On Tuesday, US Secretary of State Antony Blinken said Washington was very concerned about reports that Rwanda had provided support to M 23 rebels in the neighbouring Democratic Republic of Congo.
Blinken said during his visit to Kinshasa ahead of a trip to Rwanda that all parties should halt any support for or cooperation with M 23 or other non-state armed groups.
Blinken said the conflict in eastern Congo was a focus of his meeting with Congolese President Felix Tshisekedi on Tuesday and would be central when he meets Rwandan President Paul Kagame on Wednesday.
The M 23 insurgency is part of the fallout from the 1994 genocide in Rwanda. The group was formed in 2012, claiming to defend Congolese Tutsis, Kagame's ethnic group, against Hutu militias.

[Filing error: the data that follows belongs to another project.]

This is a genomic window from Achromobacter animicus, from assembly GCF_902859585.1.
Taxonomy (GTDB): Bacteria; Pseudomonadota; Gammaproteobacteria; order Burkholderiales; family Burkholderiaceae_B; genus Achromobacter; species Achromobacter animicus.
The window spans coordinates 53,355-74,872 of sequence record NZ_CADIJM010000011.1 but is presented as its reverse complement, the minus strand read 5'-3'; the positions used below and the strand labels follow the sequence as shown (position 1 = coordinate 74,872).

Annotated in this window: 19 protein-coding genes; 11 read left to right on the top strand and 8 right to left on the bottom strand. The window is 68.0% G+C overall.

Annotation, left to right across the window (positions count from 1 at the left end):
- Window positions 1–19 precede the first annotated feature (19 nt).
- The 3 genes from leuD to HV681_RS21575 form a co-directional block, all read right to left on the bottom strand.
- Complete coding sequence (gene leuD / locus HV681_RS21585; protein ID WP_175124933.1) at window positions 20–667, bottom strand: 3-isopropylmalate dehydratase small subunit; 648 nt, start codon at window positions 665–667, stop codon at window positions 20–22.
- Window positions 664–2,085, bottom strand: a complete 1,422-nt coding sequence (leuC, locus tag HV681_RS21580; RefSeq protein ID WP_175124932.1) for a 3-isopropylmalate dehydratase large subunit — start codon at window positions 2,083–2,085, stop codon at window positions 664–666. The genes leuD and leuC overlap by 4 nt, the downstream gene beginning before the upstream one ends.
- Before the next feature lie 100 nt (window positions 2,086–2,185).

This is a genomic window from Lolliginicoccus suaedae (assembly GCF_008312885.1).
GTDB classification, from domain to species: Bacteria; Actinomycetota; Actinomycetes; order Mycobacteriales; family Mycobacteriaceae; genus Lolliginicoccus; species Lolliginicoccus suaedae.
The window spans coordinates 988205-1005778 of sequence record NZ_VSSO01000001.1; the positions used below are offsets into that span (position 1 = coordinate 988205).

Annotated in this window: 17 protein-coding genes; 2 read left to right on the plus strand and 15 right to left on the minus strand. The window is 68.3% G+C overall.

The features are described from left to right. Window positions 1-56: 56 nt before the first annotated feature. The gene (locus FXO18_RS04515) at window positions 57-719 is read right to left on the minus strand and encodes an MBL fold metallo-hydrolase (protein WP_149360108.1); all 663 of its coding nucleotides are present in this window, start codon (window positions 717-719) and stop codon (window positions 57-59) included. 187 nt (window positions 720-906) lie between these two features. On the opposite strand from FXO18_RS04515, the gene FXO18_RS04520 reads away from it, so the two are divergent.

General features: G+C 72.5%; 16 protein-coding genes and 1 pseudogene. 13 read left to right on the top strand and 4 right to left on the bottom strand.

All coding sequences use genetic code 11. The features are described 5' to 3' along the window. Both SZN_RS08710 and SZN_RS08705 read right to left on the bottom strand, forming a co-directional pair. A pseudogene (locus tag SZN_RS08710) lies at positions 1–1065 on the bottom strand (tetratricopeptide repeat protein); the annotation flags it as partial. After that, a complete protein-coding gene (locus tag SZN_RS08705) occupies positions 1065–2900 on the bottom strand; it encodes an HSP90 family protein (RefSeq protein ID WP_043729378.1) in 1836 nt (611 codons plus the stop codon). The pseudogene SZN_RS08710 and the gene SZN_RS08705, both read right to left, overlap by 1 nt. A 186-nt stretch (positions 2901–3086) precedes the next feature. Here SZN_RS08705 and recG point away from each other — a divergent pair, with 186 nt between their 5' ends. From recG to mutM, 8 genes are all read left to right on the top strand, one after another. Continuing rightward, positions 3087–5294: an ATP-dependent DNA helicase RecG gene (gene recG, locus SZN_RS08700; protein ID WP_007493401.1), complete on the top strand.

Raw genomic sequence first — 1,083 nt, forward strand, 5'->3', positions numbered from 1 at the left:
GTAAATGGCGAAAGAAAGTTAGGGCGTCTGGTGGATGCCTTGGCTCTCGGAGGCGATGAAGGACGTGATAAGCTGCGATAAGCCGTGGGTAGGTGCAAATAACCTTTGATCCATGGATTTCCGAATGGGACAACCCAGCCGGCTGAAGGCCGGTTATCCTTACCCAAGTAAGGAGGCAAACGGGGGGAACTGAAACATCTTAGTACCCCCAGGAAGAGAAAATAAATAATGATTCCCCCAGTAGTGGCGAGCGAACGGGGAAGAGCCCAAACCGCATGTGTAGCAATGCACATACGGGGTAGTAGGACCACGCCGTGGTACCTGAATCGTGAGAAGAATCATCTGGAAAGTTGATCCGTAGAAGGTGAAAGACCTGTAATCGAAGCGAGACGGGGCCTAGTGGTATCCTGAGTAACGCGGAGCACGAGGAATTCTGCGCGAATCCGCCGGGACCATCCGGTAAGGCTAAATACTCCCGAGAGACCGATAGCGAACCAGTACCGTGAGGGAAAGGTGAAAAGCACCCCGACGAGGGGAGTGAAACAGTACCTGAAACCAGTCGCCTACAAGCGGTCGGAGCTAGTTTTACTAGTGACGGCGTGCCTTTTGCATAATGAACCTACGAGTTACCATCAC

Since May, M 23 has waged its most sustained offensive in years, killing dozens and displacing tens of thousands of people. A UN group of experts said that it controlled a territory in Congo almost three times as large as it did in March.
Rwanda has denied accusations from the Congo's government that it supports M 23 and has sent troops into the country. M 23 has denied it receives Rwandan support.
At a joint press conference with Congo's Foreign Minister Christophe Lutundula, Blinken said that he also discussed reforms to Congo's mining sector and US concerns over the auction of oil and gas exploration blocks close to sensitive rainforest and wetland areas.
The United States and Congo agreed on Tuesday to set up a working group to discuss the environmental impact of the auctions.
Lutundula said that the Congo had to find a balance between the need to support its people and economy and its commitment to protecting the environment because of the oil and gas blocks.
He said that we stand firm on this commitment.